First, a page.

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The Merlot Grape & Wine Production

By: Mike Watson - Updated: 2 Mar 2013 | comments*Discuss
 
Merlot Bordeaux Australia New World

Merlot is a classic red grape as ubiquitous with solid reliability as the noble Cabernet Sauvignon is. Merlot is cultivated the world over as a dependable, bold and fruity red. Merlot has made it's name firstly as the main red grape planted in Bordeaux and more as a New World staple, successfully grown in the huge growth markets of California and Australia. It is a high yielding grape that seems to do well in a variety of climates. It's age, this speaks for a lot, and is enough to encourage many vineyards to develop plots dedicated to Merlot crops in order to further satiate the low to mid-range world wine market.

Merlot as a drink is not particularly complex. It is enough to say, in fact, that one knows what they are getting when they buy a Merlot, and that usually it’s not half good, although by standards as a whole it is rarely an ‘excellent’ drink. Merlot has a distinct rich flavour, and often a velvety palate. If you enjoy a robust red, you cannot go far wrong, but be warned that it is rarely the most exciting drink on a wine menu.

It is most comparable to Cabernet Sauvignon, although it is possibly the less respected of the two amongst ‘experts’.

Origins and Development

The French slang ‘merlot’ meaning ‘little blackbird’ gives its name to this grape, due to its rich and sleek dark appearance – which gives the finished drink an almost regal air.

Merlot has been recorded in France since the late 18th Century and may have been a genetic mutation of Cabernet Franc. It has developed a wide following amongst Californian producers, with a recent rise in production in both Australia and New Zealand.

Merlot is generally used in France as part of traditional Bordeaux blend, where it accounts for a percentage of the grapes, alongside ‘Graves’ and ‘Medoc’, ‘Cabernet Sauvignon, Cabernet Franc’ and ‘Petit Verdot’; amongst others. It is used to best effect in St Emillon and Pomerol as a dominant grape, supplemented by either Cabernet Franc or Merlot.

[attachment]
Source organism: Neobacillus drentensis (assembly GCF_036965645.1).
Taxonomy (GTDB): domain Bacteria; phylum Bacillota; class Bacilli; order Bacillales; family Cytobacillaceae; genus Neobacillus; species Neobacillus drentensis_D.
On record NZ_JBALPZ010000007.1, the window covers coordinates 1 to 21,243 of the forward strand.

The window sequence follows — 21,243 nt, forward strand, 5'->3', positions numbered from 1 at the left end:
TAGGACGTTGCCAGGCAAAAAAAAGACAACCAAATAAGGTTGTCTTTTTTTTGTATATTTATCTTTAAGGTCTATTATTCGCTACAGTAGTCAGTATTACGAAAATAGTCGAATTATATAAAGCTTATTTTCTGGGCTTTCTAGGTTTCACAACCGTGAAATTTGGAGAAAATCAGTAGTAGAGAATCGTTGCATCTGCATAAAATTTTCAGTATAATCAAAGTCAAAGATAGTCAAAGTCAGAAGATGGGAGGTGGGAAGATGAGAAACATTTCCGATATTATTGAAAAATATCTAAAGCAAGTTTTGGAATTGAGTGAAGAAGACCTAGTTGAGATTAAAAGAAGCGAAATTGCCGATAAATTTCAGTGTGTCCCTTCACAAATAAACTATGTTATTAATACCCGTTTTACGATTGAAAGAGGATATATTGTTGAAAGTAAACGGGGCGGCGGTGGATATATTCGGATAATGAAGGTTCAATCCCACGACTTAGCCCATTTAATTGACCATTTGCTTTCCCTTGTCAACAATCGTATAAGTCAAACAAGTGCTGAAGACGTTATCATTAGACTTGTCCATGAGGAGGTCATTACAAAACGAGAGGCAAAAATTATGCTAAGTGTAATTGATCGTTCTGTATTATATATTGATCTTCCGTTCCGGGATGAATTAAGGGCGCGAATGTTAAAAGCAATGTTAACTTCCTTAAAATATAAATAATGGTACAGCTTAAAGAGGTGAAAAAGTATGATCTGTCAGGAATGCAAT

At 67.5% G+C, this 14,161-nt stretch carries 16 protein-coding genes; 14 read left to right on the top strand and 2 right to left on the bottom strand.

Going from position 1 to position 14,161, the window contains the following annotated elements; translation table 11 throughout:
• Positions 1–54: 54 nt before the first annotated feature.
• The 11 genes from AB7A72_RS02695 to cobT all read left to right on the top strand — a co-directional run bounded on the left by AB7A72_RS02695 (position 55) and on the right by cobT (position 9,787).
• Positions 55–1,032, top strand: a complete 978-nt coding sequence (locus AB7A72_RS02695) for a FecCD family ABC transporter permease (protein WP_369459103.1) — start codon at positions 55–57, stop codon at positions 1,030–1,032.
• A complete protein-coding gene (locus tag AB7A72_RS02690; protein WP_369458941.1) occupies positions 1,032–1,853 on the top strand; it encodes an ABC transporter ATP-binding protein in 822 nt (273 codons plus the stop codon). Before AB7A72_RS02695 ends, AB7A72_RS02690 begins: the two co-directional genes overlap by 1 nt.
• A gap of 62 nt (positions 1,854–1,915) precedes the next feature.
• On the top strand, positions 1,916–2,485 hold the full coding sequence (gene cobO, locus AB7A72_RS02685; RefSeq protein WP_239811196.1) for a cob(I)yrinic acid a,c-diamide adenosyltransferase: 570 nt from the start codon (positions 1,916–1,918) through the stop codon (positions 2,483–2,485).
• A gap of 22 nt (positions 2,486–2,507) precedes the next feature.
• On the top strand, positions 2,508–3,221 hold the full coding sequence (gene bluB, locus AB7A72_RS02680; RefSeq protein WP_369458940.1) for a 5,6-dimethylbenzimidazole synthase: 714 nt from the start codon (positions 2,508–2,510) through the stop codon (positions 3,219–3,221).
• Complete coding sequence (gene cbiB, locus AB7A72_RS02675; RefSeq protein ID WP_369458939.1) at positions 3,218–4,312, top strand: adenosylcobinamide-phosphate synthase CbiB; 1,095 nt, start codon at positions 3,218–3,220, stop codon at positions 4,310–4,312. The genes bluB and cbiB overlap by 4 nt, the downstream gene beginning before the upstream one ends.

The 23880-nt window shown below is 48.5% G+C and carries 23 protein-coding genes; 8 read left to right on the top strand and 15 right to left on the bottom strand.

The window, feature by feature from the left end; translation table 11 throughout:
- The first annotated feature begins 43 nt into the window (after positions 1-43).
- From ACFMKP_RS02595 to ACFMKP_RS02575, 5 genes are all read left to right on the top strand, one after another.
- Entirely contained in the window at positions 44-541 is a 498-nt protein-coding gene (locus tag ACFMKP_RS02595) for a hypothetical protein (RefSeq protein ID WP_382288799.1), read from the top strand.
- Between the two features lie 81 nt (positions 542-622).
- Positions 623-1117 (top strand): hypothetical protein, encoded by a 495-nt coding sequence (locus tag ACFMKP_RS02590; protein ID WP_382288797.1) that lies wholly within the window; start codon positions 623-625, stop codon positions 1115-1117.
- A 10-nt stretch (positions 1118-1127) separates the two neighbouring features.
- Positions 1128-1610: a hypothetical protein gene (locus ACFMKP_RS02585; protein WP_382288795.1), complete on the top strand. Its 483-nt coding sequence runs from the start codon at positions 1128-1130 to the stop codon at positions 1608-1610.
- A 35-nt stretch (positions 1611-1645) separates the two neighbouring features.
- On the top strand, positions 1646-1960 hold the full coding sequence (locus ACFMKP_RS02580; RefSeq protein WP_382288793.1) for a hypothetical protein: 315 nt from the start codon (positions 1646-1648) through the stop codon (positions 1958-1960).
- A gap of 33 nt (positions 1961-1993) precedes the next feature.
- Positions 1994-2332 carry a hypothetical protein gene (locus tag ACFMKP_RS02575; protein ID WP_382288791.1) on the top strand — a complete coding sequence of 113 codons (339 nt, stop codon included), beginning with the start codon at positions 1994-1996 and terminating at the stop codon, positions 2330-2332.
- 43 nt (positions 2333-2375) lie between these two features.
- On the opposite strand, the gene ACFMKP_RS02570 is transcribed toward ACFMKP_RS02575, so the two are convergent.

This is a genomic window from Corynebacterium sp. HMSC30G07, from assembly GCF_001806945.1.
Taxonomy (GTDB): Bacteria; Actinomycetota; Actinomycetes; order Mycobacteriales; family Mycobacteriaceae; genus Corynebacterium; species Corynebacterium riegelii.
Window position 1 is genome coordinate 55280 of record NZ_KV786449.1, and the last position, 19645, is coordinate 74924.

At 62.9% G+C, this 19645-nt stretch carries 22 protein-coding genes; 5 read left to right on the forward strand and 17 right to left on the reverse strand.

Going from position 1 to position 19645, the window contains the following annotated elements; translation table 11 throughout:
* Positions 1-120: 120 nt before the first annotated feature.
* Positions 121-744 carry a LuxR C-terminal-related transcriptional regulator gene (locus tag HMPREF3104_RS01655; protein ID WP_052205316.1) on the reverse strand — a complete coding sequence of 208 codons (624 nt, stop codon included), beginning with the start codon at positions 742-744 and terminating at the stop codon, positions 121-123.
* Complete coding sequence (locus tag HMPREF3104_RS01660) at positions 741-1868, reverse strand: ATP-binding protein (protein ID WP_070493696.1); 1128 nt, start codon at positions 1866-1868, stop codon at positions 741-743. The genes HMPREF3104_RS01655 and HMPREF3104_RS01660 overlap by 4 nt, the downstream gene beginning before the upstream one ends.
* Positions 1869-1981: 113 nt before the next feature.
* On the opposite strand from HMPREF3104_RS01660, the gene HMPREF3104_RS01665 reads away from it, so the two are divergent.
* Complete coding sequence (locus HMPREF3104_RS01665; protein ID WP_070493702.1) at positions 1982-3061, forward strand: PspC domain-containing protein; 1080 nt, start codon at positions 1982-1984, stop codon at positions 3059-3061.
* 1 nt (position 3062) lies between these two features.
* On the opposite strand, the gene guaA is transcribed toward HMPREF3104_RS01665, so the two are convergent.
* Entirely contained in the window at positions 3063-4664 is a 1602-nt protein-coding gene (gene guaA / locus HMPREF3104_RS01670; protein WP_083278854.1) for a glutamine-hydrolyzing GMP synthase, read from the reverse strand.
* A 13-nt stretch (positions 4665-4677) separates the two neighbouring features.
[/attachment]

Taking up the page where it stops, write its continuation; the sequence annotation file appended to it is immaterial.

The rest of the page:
The Chateau Petrus, for example, has an outstanding reputation, although a good vintage will set you back a small fortune! It is possible, however, to find a good wine from a village local to St Emillon or Pomerol for a fraction of the price: a good merchant will be able help you do this, although a trip to the region will yield the best in value.

In the New World, whilst Merlot is often produced as a ‘varietal’ – with wines being produced using a high percentage of the grape (over 75%), many producers have begun to make Bordeaux style blends employing, for example, Cabernet Sauvignon and Merlot. One example of this is the Australian Wolf Blass, Eaglehawk, Reserve Cabernet Merlot (retailing at around £6-7), which mixes the smoothness of Merlot with the richer aromas of Cabernet Sauvignon.

New World Merlot, in keeping with the New World trend tends to be stronger, or used in stronger blends of approximately 13-14% vol. The quality of these wines can vary greatly, and should you develop a penchant for Merlot it is worth experimenting across a broad price range.

Merlot and Food

key here is to combine Merlot with food ‘tough’ or meaty enough to withstand its strong plum flavours and chewable texture. Bolognese and Carbonara fare well here. Merlot also goes well with beef dishes, chicken, lamb, game, pork and grilled salmon. The robust palate finds it particularly suited to strong, heard cheeses such as Cheddar.

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